The Biochemist Blog

PhD reflections 2.0: let’s reboot

By Ralitsa Madsen, University of Cambridge

“Software Update. iOS 8.0 is ready to install. To install the update, make sure your iPhone is connected to its charger.”

Every iPhone user gets this notification on a regular basis. I am sure other smartphone systems have similar setups. Note how important it is that the hardware is charged. If it is not, the software can’t be installed. In fact, a completely dead battery means that not even the old software will be running.

Is academia for me?

By Megan Booth, University of Cambridge

If someone had asked me 18 months ago where I wanted to be in 10 or even 20 years in the future, my immediate reply would have been academia. As cheesy as it sounds, since I can remember, I have always wanted to be a scientist. My younger self imaged Nobel Prizes, ground breaking research and solving the world’s antibiotic crisis! Now, a year into my PhD, I can confidently say that I don’t want to follow a career in academia.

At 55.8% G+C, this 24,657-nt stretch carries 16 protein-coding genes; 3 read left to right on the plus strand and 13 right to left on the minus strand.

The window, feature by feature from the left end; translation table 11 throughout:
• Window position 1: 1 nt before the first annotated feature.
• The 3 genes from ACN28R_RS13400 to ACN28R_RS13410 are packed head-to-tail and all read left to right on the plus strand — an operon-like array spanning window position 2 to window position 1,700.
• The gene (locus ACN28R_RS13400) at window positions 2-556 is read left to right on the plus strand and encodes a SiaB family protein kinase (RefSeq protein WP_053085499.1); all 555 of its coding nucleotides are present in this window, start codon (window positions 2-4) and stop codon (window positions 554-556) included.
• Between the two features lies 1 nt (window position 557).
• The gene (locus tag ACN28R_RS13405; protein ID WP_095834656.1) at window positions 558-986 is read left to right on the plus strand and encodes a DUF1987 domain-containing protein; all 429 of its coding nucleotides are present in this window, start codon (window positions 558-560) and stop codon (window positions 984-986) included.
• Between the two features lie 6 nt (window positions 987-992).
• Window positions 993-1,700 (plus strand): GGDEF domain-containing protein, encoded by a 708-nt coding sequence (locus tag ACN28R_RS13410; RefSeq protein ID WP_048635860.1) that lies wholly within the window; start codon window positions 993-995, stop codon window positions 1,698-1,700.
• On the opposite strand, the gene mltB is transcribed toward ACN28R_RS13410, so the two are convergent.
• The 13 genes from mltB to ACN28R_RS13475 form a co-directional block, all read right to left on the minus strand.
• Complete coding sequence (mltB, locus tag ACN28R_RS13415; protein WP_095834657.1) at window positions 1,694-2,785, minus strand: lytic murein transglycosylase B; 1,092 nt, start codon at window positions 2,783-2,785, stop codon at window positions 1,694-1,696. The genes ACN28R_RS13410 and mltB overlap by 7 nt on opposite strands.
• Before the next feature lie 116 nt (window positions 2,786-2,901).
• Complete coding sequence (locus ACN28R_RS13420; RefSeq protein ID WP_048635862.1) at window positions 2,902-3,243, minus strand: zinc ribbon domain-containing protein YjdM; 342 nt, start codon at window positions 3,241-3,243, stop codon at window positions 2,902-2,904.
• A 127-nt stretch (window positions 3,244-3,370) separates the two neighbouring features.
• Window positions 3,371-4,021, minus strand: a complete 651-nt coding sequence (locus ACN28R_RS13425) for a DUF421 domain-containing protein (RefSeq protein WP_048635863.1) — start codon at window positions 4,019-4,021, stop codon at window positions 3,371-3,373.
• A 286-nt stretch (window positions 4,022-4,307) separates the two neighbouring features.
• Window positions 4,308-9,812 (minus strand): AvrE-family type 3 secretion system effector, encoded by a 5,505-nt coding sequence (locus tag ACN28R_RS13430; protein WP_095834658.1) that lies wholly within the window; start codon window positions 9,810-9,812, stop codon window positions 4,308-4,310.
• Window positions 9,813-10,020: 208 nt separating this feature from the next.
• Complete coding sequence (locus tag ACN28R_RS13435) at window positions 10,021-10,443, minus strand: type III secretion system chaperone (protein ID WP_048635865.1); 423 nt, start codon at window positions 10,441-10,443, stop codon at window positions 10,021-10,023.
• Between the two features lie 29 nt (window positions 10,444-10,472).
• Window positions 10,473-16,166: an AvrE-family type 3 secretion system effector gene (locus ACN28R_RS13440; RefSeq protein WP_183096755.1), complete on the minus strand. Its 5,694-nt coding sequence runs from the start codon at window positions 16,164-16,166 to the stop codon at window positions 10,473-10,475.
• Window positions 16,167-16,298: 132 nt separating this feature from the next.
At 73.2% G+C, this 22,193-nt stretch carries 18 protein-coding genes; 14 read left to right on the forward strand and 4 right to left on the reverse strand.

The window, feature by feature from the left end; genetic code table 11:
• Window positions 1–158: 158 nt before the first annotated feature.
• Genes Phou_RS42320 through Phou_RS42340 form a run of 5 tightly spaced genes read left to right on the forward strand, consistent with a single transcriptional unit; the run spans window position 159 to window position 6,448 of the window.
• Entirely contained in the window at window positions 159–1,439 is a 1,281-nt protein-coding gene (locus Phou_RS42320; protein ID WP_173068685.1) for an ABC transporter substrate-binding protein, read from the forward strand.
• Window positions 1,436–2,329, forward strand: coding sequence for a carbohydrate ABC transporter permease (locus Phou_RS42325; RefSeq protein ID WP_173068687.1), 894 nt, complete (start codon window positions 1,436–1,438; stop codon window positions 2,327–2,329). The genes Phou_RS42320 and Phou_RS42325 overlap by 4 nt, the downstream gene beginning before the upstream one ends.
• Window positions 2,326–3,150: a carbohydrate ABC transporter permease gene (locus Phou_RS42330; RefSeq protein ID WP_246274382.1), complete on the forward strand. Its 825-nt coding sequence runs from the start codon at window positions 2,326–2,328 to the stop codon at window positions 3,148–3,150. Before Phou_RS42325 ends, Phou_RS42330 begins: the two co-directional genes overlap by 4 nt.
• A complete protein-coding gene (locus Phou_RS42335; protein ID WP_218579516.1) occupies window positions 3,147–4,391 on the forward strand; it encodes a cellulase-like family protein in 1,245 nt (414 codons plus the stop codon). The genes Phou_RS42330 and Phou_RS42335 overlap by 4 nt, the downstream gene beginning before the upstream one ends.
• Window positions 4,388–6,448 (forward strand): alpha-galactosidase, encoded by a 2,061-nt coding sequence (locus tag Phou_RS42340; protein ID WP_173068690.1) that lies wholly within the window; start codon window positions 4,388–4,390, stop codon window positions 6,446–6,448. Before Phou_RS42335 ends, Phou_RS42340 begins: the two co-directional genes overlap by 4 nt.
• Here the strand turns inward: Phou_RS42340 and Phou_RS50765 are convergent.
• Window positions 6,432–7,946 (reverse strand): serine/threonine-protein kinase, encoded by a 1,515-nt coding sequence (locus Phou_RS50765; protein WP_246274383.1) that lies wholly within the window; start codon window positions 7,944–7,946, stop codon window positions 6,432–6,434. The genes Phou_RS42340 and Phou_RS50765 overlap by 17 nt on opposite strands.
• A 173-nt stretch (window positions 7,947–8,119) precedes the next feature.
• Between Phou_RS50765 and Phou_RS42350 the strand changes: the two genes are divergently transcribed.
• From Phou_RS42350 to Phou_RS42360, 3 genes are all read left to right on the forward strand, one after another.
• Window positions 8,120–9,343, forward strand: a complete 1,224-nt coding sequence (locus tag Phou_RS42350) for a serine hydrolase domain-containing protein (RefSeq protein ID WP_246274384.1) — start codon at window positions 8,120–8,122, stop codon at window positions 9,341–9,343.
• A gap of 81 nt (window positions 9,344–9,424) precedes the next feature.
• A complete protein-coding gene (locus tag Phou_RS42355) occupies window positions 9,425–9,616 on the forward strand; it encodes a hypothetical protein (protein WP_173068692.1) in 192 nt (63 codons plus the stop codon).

Getting in2science

By Joy Aston, in2scienceUK

In2Science helps young people from low income backgrounds progress to science, technology, engineering and mathematics (STEM) careers with the aim to not only improve social mobility, but also encourage a more diverse and inclusive culture within the sector. We work by leveraging the STEM community to host bespoke two-week work placements, matching students with active researchers in academia and industry. In2scienceUK coordinators also provide all the students with university access workshops and careers guidance.

My hidden disability and how I owned it

By Brittany Dodson, Penn State University, USA

My world is quiet. I don’t hear thunder until it’s right on top of me, and sometimes I can’t hear a person talking to me. When I pick up the phone, the person on the other end sounds like Charlie Brown’s teacher from the Peanuts cartoons. I’ve had this hearing loss all my life. It wasn’t until graduate school that I realized I avoided situations, because I wouldn’t be able to hear well. And it started to affect my professional life as a scientist.